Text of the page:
Anderson: Can we finally put this Patriots-Goodell clown show to bed?

Ty Anderson
September 08, 2017 - 6:09 am

FOXBORO -- Thursday night was supposed to be special.

After what was the absolute greatest Super Bowl comeback in NFL history, the Patriots were unveiling their fifth Super Bowl banner, officially joining football immortality with the Steelers, Cowboys, and 49ers as the fourth of the elite of the elite football franchises.

But to nearly 70,000 in attendance, allegedly showing NFL commissioner Roger Goodell up seemed to be more important than celebrating the significance of what the Patriots accomplished not only last year, but over the course of an unparalleled 16-year run that’s left the competition in the dust and without an answer to their brilliance.

Instead of focusing on that, which the Patriots did their best to try and show off during their pregame production, and something that at one point in this franchise’s discordant history seemed like a nonsensical fantasy daydreamed during halftime of the utter mediocrity in between Super Bowl asskickings, Gillette fixated themselves on Goodell’s cowardice.

Thursday was the night that Patriots fans, who have been waiting for Goodell to reappear in Foxboro after obviously dodging visits to town since the start of the bitter feud known as Deflategate, finally got to shove it back in Goodell’s face. And did they ever, wearing ugly turquoise shirts and towels featuring an admittedly forever funny Barstool Sports cartoon of Goodell as a clown (something that Goodell reportedly hates), and chanting his name in a taunting, singsong tune from the moment he finally dared to show his face at Gillette Stadium.

Who. Possibly. Cares.

Instead of appreciating the moment in front of them, it fully seemed as if this obsession with what Goodell was doing, where he was doing, and who he was doing it with turned the night into an absolute sideshow, and ultimately seemed to take away from the magic of a night that should have been about literally anything else but him.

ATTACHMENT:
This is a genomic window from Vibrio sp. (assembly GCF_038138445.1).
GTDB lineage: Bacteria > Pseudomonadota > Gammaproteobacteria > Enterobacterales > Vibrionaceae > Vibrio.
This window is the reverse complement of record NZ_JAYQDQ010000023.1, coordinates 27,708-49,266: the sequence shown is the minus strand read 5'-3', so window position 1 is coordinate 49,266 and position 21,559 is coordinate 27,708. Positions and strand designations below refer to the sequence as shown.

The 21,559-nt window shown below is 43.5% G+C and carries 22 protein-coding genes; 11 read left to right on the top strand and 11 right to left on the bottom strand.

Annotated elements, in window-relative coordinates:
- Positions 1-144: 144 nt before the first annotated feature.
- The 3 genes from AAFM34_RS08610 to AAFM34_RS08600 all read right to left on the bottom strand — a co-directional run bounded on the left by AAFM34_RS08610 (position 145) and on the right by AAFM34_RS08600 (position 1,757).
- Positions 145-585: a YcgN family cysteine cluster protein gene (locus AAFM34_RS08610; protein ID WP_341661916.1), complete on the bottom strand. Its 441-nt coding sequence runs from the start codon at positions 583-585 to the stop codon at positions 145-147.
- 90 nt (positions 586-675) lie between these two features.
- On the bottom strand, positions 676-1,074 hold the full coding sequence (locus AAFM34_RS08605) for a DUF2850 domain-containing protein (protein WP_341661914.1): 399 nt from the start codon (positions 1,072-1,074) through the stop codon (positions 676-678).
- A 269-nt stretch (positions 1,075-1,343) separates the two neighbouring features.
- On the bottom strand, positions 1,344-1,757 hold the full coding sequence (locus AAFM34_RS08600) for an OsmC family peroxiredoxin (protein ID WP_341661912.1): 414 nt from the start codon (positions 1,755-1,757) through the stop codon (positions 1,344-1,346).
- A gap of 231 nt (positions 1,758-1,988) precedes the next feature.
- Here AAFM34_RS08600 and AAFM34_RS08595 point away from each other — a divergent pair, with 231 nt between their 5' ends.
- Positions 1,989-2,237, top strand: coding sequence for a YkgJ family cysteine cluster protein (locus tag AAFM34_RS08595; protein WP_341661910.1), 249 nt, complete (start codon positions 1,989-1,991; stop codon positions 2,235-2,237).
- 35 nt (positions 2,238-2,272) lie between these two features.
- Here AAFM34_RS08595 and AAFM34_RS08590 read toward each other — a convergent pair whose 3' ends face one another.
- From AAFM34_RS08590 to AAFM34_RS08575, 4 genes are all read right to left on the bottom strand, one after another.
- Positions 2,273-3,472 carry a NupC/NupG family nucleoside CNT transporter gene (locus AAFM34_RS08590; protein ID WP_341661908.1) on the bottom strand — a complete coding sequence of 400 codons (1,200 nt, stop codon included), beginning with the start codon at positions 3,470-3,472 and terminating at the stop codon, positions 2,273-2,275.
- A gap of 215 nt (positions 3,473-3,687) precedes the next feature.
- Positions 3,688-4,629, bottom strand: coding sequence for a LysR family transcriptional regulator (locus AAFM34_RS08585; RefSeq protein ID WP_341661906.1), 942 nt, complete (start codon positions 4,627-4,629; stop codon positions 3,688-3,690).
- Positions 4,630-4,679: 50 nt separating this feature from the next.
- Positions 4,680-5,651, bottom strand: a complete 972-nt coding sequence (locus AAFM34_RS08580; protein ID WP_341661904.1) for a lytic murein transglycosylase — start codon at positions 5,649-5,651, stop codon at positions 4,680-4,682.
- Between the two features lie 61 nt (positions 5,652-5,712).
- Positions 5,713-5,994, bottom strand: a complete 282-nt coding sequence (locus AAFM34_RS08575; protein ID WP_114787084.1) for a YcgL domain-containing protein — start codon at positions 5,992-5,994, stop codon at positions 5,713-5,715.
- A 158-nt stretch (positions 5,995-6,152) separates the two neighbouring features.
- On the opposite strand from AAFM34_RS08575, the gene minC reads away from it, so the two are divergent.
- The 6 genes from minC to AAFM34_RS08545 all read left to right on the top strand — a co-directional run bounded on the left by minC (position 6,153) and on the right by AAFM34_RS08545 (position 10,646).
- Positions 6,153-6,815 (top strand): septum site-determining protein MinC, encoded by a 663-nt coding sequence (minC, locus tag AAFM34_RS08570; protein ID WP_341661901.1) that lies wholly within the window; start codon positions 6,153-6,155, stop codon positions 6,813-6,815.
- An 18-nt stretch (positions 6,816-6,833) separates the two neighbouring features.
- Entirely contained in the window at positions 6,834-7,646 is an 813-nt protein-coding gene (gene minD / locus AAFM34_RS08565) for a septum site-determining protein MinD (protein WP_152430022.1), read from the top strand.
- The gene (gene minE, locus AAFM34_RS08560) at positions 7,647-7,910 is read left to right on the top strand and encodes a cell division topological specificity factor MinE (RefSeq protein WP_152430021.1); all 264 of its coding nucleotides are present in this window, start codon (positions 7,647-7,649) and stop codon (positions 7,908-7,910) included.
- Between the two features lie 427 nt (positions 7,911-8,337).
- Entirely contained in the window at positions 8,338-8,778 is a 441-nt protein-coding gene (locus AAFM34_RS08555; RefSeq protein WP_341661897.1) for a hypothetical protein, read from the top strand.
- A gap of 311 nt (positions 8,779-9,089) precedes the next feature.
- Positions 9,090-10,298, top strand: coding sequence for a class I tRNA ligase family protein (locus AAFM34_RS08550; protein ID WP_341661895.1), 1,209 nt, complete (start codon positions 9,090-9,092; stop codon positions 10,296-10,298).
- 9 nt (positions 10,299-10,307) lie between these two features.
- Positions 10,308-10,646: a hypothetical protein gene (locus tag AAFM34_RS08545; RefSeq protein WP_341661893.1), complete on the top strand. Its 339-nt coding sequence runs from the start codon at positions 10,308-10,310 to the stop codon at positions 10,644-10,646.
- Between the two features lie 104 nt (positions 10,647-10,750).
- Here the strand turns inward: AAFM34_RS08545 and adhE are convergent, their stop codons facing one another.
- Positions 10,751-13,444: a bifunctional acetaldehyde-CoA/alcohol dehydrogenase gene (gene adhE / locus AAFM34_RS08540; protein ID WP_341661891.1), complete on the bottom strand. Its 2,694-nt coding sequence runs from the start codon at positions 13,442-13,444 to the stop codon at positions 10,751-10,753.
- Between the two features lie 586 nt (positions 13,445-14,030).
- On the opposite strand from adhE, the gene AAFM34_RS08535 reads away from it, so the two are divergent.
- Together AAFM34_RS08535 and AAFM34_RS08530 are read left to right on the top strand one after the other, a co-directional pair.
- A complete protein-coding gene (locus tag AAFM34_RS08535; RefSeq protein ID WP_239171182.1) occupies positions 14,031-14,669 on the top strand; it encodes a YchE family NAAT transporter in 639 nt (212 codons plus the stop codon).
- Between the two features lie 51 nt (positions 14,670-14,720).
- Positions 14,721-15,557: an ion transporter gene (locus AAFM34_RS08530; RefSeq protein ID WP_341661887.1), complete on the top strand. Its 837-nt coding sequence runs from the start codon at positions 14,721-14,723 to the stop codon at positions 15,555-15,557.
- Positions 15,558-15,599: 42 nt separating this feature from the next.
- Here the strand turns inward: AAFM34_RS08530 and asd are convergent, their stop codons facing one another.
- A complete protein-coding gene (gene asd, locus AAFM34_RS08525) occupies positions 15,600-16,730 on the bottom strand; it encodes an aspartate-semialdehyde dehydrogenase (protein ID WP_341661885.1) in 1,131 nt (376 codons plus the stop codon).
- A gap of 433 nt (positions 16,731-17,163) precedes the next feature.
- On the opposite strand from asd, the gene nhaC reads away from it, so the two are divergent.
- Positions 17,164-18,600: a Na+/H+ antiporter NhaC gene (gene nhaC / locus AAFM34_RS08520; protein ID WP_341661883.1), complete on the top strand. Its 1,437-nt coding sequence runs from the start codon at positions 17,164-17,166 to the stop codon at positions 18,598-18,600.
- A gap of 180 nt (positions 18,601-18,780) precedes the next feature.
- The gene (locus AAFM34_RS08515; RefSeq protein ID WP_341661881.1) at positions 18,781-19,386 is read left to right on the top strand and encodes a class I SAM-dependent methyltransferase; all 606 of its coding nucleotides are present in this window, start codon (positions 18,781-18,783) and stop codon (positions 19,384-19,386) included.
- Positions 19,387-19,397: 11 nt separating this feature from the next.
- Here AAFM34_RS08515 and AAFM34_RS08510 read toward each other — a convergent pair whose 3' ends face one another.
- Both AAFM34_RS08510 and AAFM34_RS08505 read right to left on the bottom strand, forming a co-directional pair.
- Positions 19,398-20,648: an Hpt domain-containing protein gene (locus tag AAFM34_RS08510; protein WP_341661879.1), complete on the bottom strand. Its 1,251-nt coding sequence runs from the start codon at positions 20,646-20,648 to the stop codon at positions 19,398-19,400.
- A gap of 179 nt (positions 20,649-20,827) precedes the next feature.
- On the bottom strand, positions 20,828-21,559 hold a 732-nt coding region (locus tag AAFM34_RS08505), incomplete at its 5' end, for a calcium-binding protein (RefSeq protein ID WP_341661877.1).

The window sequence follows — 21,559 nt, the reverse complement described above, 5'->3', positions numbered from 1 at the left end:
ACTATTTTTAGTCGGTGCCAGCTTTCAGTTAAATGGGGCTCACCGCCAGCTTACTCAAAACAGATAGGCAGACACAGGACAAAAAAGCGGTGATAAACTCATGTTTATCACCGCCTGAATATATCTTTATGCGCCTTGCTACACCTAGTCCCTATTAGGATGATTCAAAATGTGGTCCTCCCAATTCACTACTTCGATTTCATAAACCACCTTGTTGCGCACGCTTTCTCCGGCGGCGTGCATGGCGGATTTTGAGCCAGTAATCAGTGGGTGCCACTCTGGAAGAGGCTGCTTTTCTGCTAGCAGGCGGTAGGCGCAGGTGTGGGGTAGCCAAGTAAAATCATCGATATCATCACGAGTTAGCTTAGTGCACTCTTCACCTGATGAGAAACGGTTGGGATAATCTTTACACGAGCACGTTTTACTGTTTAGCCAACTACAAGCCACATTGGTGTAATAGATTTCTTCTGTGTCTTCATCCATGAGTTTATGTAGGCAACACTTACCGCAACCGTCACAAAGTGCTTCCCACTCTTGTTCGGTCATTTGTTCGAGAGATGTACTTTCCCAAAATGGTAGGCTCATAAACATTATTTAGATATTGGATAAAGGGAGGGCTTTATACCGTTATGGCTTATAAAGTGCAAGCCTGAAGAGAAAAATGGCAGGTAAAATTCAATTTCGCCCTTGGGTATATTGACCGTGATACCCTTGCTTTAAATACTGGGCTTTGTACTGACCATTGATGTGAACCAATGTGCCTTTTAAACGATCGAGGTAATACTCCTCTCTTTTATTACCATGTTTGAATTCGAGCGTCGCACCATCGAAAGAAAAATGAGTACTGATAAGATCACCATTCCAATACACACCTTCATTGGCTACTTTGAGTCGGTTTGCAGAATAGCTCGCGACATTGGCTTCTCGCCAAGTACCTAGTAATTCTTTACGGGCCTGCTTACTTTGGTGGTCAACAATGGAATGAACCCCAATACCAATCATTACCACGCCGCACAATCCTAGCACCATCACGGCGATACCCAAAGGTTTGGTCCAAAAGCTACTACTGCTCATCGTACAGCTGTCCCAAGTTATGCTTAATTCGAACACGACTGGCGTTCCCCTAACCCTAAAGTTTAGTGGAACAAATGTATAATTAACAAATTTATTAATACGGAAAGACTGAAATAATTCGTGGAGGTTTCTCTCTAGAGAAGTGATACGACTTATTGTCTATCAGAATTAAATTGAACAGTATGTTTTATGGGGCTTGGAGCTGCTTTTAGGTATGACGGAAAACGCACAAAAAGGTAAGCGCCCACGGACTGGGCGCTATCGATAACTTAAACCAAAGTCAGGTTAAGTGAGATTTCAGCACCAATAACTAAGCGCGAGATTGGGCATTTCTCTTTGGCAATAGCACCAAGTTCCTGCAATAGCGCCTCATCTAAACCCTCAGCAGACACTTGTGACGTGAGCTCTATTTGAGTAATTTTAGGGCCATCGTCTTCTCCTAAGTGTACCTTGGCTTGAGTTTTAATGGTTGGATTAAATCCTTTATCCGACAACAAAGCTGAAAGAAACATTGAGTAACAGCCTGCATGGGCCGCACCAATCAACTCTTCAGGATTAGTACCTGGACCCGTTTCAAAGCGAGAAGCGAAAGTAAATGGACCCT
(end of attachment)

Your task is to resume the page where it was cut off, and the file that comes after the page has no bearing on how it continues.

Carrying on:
To earn their latest title, the Pats had to erase a 25-point deficit in the second half, and play legitimately perfect football along the way. And against every statistical percentage rooted in common sense, they did just that. That comeback, which was capped by an overtime end-to-end drive, remains the purest form of football porn one can watch, and it was the ultimate escape of what at the time had become an entirely too long saga centered around deflated footballs, bruised egos, and the at times bizarre persecution complex of the fanbase of the most successful franchise in modern NFL history.

But the truth is that the crowd never had more energy than when they got the chance to finally boo Goodell during his brief pregame appearance on the field. It was then that they were engaged and foaming at the mouth, even with the stadium less than half full. And that enthusiasm simply never returned -- be it because they already got what they came for after seeing a banner go up and booing the bad man, because they were focused on if he had indeed left the building before the game, which was widely speculated to be his plan, or just because the red section was already in midseason form (would it kill you guys to stay in your seats for more than one half?) -- when it actually mattered in what was one of the most flatlining home losses in recent memory.